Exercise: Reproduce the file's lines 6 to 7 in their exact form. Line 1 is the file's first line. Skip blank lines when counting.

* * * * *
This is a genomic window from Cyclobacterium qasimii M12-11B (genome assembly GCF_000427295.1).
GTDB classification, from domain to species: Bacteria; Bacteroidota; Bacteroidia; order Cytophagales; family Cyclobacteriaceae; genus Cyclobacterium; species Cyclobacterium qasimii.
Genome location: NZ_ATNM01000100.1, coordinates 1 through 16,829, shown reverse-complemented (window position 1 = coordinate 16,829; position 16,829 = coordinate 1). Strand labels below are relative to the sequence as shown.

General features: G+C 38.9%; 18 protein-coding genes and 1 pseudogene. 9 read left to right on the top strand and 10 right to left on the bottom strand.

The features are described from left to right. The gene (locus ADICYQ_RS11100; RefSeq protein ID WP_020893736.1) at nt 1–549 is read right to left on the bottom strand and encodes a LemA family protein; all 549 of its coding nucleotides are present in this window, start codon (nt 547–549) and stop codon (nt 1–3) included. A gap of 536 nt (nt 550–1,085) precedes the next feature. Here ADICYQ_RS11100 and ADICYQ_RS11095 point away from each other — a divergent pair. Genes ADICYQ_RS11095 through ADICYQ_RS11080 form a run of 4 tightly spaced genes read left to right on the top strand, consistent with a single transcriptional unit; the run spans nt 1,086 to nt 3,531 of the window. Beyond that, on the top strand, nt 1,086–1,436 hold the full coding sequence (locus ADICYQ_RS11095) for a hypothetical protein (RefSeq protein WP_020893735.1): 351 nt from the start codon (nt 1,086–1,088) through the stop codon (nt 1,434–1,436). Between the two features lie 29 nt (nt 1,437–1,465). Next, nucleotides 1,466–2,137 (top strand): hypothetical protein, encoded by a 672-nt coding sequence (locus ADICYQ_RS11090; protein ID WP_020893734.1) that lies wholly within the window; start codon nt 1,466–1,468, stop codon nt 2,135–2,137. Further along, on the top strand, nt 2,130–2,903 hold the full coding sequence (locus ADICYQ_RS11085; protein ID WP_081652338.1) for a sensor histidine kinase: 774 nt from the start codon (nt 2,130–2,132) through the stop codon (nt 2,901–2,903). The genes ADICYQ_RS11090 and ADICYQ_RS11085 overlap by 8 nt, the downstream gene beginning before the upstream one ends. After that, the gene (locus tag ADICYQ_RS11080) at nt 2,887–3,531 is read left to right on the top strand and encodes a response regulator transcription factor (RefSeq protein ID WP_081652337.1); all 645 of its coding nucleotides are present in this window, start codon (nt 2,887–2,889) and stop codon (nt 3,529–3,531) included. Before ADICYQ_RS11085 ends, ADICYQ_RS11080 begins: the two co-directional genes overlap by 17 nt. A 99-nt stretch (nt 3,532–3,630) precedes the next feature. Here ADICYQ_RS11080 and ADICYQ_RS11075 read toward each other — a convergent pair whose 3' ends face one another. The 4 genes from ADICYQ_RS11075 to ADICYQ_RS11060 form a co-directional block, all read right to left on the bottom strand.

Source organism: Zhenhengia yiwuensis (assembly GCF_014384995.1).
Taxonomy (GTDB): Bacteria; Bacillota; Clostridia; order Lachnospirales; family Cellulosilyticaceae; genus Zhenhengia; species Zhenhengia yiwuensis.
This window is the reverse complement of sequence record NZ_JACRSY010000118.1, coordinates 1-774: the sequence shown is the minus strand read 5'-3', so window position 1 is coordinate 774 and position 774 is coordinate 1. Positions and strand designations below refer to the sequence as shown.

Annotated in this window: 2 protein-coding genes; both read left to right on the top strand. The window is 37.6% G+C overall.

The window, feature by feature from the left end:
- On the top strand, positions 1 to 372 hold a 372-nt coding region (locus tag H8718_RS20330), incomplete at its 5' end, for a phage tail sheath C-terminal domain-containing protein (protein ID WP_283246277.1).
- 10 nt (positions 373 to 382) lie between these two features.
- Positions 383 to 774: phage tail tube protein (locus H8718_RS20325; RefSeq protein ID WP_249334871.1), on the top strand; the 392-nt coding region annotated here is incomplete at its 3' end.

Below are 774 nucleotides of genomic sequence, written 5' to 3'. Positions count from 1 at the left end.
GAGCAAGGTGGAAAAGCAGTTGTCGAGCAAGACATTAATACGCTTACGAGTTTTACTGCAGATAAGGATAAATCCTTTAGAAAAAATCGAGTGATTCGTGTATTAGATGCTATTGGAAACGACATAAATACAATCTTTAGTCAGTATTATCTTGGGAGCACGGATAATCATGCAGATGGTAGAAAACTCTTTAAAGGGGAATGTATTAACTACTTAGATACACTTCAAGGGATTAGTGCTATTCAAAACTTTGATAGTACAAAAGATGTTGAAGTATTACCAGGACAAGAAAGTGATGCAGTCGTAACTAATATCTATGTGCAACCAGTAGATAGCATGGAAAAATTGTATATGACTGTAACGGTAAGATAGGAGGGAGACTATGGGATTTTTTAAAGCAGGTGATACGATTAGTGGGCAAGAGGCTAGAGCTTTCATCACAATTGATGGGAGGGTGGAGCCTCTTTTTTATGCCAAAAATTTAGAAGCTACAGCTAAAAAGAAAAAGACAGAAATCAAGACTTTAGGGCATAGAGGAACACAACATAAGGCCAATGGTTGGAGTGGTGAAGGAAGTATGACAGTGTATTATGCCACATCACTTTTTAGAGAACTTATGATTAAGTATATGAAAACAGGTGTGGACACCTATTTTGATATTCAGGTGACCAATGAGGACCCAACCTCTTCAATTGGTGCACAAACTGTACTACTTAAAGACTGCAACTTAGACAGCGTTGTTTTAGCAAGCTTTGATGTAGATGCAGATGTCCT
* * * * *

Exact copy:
Source organism: Zhenhengia yiwuensis (assembly GCF_014384995.1).
Taxonomy (GTDB): Bacteria; Bacillota; Clostridia; order Lachnospirales; family Cellulosilyticaceae; genus Zhenhengia; species Zhenhengia yiwuensis.